It Matters Who You Associate With

Posted on May 15, 2018

What I’m listening to – GovLove podcasts as I get excited for #ELGL18

What I’m watching – youth soccer

What I’m doing – ELGL strategic planning

I am a joiner. I have always seen the value of relationships and learning so I have gravitated to places where I can learn from peers and be mentored by others. I see membership in associations like ELGL and other groups as critical to an individual’s success – you gain new perspectives, learn tactics, and sometimes just socialize with peers in similar communities. This is the stuff that helps you do your job at a high level.
Better than just being a member I’ve gained tremendously from being an involved member of each association I’ve joined – I am a past president, a member of several standing or ad hoc committees, and a current ELGL Board Member.

Participation assures that I get the most from my memberships. Admittedly, I have a high threshold for participation and, not to be Pollyanna (though I’ve been accused of that), I view it as an imperative to live the Athenian oath and “make it better”.

As a current member of ELGL, ICMA, and the Colorado City/County Management Association (CCCMA) and a past president of MMASC I know that associations come in all flavors. I encourage you to find the membership that fits your needs. I have found a niche in each association – often through going beyond simply “joining” by volunteering for a committee or actively participating in organizational planning.
For me, a key part of “fit” is knowing what I want. There are dozens of both national and regionally focused government associations and each offers a different value to its members.

  • ELGL has been a great fit for me personally because of its focus on big ideas across a big tent. ELGL members don’t stand on convention, they speak their minds openly, they accept other perspectives and they are open to all ages and stages.
  • ICMA has been a fit for me because I aspire to be a City or County Manager and its focus tends to be on building to that top job. I have been an active member so I have managed to make ICMA’s size more intimate – I have a cohort of close friends from my Leadership ICMA experience and from committees that I have served.
  • MMASC or Colorado’s Emerging Managers program have been nice fits for developmental stages in my career because I was able to step outside of the confines of my job and grow skills I needed to advance. Both expanded my professional connections regionally so that I could learn from peers living within the same confines as I work.

It is important to me that an association mirrors my passion for public service, my need for topical and emerging practice information, my beliefs in inclusion, diversity and equitable access to opportunities, and my knowledge that local government can be great only when it embraces all perspectives and peoples.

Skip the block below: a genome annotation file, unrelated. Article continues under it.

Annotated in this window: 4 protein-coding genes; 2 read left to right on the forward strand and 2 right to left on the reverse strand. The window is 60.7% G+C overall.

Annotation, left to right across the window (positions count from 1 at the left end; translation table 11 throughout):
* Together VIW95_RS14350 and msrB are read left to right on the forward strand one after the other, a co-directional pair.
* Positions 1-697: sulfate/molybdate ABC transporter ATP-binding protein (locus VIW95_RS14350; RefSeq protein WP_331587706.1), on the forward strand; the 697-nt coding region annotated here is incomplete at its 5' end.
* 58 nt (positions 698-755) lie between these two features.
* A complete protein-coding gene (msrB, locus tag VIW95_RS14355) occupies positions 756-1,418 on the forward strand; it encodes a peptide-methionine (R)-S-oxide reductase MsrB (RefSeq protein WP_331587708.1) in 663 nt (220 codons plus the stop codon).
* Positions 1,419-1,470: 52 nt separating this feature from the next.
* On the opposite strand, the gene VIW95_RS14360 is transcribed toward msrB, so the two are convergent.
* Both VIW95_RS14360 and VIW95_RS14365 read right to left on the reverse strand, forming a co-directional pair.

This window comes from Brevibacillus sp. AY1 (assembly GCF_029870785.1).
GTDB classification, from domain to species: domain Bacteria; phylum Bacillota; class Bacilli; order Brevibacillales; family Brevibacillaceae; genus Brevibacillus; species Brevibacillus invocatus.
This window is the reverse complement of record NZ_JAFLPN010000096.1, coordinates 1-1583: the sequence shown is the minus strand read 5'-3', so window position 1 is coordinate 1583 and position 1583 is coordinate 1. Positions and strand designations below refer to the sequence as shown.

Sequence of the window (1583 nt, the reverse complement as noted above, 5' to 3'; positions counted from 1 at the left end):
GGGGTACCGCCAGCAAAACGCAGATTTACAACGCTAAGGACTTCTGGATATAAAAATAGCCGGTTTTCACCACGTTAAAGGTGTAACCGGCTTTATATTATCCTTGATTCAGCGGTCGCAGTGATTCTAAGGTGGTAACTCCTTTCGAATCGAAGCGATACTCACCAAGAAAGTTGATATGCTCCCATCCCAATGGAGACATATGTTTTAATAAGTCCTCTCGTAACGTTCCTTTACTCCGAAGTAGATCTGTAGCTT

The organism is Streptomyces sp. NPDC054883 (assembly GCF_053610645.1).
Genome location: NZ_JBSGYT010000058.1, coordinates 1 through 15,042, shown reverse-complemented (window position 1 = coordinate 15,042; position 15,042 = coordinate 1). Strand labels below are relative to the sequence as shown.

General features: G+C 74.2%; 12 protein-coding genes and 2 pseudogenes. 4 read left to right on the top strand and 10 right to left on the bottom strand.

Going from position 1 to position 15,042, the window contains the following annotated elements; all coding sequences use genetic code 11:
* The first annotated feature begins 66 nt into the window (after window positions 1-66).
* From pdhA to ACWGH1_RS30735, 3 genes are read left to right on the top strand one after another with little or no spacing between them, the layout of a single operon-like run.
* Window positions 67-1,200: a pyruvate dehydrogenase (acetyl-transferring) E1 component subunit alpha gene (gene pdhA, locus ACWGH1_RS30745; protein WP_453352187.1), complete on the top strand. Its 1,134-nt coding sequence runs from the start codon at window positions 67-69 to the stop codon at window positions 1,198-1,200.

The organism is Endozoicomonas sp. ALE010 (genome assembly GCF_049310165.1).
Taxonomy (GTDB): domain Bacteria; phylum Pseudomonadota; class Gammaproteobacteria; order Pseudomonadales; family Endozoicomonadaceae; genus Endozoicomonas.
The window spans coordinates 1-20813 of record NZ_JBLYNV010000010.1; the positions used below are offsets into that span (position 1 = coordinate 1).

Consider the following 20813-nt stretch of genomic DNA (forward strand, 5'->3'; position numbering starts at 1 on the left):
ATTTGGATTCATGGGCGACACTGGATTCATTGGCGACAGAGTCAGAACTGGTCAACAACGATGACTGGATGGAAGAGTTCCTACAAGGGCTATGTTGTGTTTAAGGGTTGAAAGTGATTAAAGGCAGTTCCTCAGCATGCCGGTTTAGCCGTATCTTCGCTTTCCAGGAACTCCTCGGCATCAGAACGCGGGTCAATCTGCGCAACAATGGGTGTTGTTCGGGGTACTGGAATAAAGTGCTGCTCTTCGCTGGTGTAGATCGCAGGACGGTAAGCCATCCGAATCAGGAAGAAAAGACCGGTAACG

A primary reason I joined the ELGL was a belief in the mission and a feeling that local government needed ELGL. I try to see all associations as valuable but it was (and sadly, still is) obvious that until ELGL came to the scene and matured into what it is now becoming there was not a national-level voice for the diversity of local government professions or people.

ELGL struck a nerve by pointing out a critical need for gender equity in local government management with the 13 percent hashtag. Without striking a nerve and provoking dialogue there would not be change… the awareness of the problem leads to important conversations about how to solve the problem.

ELGL continues to work on gender issues and diversity among local government leadership through the Diversity Dashboard (with an important financial contribution from ICMA). ELGL recently published thoughts on diversity in response to ICMA. These are important consciousness-raising exercises that provoke uncomfortable but critically important conversations.
Ultimately, I see the role of membership organizations to improve their members and, as a result, the profession. ELGL has attempted to raise the bar through authentic dialogue on wicked problem, to seek big changes needed to bring more diverse voices to the table, and to celebrate a collective passion for service. We are doing this through technology, with a questioning perspective (“why is it this way?” and “how do we change the way it’s always been?”). That’s a tough place for a new association to be but I wouldn’t want it any other way.

ELGL membership makes optimistic for local government because we take the big tent approach to have a conversation. Our programming is fresh, authentic and honest.

I hope that you are motivated by something you read or heard from another ELGL member to have a crucial conversation where you work or live. More than that, I hope you are motivated to participate – to join us in shaping the future.

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